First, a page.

USCIS Extends TPS for Honduras, Nicaragua

Posted on 11/04/2014 by Mark A. Ivener, A Law Corporation

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U.S. Citizenship and Immigration Services has announced that the designations of Honduras and Nicaragua for temporary protected status (TPS) have been extended for 18 months, from January 6, 2015, through July 5, 2016.

For those who have already been granted TPS under the Honduras or Nicaragua designations, the 60-day re-registration period ends on December 15, 2014. USCIS will issue new employment authorization documents (EADs) with a July 5, 2016, expiration date to eligible Honduras and Nicaragua TPS beneficiaries who timely re-register and apply for EADs under this extension. Given the time frames involved with processing TPS re-registration applications, USCIS recognizes that not all re-registrants will receive new EADs before their current EADs expire on January 5, 2015. Accordingly, USCIS is automatically extending the validity of EADs issued under the TPS designation of Honduras and Nicaragua for six months, through July 5, 2015. The Federal Register notices explain how TPS beneficiaries and their employers may determine which EADs are automatically extended and their impact on the employment eligibility verification (Form I-9) and E-Verify processes.

USCIS also set forth procedures necessary for nationals of Honduras or Nicaragua (or those having no nationality who last habitually resided in Honduras or Nicaragua) to re-register for TPS and to apply for renewal of their EADs with USCIS. Re-registration is limited to persons who have previously registered for TPS under the designation of Honduras or Nicaragua and whose applications have been granted. Certain nationals of Honduras and Nicaragua (or those having no nationality who last habitually resided in Honduras or Nicaragua) who have not previously applied for TPS may be eligible to apply under the late initial registration provisions, if they meet: (1) at least one of the late initial filing criteria; and (2) all TPS eligibility criteria, including continuous residence in the United States since December 30, 1998, and continuous physical presence in the United States since January 5, 1999.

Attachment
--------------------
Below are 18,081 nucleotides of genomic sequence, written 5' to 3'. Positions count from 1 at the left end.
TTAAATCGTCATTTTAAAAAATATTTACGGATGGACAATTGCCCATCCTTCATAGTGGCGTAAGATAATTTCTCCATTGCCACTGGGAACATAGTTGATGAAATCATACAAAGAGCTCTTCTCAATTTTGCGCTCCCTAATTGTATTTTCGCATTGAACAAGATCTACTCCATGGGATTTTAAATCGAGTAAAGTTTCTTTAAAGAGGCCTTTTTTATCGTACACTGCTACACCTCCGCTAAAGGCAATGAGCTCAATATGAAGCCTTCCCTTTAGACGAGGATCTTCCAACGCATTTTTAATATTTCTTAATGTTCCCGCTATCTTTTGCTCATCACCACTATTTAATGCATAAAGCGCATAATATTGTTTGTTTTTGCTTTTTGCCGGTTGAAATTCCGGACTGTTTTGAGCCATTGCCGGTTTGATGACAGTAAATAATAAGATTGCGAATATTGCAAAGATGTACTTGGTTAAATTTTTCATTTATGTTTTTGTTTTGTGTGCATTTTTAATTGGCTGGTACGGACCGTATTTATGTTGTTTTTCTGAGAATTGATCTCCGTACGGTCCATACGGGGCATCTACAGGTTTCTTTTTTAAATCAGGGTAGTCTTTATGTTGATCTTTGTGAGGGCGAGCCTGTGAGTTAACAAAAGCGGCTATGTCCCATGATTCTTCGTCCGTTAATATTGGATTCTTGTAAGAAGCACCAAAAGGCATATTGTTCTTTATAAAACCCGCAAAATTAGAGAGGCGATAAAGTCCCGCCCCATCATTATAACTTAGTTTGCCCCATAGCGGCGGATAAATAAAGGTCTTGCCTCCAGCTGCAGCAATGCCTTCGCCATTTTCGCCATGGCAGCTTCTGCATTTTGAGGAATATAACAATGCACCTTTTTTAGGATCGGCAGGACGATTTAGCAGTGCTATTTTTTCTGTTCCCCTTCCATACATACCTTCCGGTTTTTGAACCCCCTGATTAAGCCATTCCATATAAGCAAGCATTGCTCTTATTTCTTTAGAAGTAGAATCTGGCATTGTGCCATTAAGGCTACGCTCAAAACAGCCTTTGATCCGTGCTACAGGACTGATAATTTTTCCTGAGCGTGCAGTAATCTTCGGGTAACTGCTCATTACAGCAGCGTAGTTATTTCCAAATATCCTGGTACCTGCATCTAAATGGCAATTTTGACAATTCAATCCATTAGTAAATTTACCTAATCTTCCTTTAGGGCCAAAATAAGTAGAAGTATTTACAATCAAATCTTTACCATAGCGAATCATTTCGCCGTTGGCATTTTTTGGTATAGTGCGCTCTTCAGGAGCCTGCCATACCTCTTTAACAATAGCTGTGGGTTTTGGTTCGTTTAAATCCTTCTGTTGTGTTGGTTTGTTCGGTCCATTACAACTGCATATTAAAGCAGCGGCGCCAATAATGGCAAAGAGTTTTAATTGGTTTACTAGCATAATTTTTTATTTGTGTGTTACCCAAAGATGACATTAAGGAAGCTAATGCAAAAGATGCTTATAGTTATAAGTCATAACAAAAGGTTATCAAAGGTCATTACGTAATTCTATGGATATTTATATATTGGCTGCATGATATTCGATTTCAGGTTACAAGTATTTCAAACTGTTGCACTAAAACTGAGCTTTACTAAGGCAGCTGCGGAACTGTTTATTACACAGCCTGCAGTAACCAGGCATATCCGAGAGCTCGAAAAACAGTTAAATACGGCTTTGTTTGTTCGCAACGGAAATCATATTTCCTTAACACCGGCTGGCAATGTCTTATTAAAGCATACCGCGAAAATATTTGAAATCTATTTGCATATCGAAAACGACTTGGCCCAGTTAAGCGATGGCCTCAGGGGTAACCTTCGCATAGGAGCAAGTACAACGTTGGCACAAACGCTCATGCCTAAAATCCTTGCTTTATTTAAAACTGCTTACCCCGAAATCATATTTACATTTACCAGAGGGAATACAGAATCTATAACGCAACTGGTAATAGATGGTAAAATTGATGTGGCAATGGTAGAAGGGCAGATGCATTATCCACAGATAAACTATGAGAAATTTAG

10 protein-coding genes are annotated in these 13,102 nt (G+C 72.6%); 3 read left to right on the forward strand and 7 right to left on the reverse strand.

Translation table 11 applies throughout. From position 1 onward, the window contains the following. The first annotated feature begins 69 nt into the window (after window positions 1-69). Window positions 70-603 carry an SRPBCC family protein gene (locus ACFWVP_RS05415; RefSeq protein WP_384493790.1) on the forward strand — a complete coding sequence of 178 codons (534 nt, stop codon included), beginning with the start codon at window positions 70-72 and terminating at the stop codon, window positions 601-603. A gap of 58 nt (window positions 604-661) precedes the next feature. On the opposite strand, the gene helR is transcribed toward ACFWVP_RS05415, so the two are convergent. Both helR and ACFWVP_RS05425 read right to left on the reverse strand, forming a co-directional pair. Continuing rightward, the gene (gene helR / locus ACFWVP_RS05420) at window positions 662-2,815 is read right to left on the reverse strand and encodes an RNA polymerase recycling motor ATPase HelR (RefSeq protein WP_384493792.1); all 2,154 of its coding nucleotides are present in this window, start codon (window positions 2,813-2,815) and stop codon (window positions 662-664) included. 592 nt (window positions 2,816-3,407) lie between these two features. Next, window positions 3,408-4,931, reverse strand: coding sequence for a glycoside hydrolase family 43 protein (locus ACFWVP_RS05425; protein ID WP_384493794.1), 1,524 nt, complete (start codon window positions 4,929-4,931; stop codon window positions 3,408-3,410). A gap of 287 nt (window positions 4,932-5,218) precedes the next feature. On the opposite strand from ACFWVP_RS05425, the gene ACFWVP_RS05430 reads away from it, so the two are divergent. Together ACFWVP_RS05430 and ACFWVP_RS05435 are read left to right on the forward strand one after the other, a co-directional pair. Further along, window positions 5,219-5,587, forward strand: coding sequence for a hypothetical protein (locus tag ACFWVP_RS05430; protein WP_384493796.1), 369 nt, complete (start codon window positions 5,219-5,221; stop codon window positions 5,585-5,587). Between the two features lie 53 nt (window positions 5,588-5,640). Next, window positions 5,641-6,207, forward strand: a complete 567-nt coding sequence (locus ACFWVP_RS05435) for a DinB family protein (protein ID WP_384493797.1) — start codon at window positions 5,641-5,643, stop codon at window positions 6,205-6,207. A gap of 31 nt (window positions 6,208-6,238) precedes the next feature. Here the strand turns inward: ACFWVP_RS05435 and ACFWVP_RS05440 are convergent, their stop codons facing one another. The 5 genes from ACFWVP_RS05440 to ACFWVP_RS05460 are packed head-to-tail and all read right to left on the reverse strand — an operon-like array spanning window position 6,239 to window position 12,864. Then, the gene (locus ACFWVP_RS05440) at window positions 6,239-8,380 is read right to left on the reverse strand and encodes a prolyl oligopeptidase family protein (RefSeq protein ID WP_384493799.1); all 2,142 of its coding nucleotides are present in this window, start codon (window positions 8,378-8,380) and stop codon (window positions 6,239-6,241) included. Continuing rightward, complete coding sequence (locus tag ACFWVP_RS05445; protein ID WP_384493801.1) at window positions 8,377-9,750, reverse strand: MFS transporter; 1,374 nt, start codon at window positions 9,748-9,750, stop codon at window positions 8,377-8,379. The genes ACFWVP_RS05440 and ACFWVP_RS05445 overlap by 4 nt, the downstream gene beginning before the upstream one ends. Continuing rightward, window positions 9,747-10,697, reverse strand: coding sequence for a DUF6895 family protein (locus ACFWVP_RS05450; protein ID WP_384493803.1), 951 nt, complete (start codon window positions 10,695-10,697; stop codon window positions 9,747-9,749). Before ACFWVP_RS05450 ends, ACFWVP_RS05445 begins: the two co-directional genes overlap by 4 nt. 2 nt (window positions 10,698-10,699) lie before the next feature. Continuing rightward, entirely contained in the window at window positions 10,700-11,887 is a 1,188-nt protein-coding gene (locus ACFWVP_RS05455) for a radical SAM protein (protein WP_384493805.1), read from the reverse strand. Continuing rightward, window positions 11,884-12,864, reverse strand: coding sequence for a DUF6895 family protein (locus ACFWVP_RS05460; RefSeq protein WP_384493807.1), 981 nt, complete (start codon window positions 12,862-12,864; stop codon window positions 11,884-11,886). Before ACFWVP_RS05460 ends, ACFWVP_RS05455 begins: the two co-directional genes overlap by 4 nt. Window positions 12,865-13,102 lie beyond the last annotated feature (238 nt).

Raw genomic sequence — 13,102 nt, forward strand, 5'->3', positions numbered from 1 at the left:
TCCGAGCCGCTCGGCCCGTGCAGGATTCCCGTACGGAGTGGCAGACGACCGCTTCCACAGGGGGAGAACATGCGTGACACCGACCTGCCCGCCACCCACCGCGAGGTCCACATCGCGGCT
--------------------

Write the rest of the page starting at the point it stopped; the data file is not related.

See also:

  • The Honduras notice is available at .
  • The Nicaragua notice is available at
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About the Author

Mark Ivener is an experienced business and EB-5 immigration attorney who has written 5 books on Immigration Law as well as has written numerous articles and spoken at many events on EB-5 topics.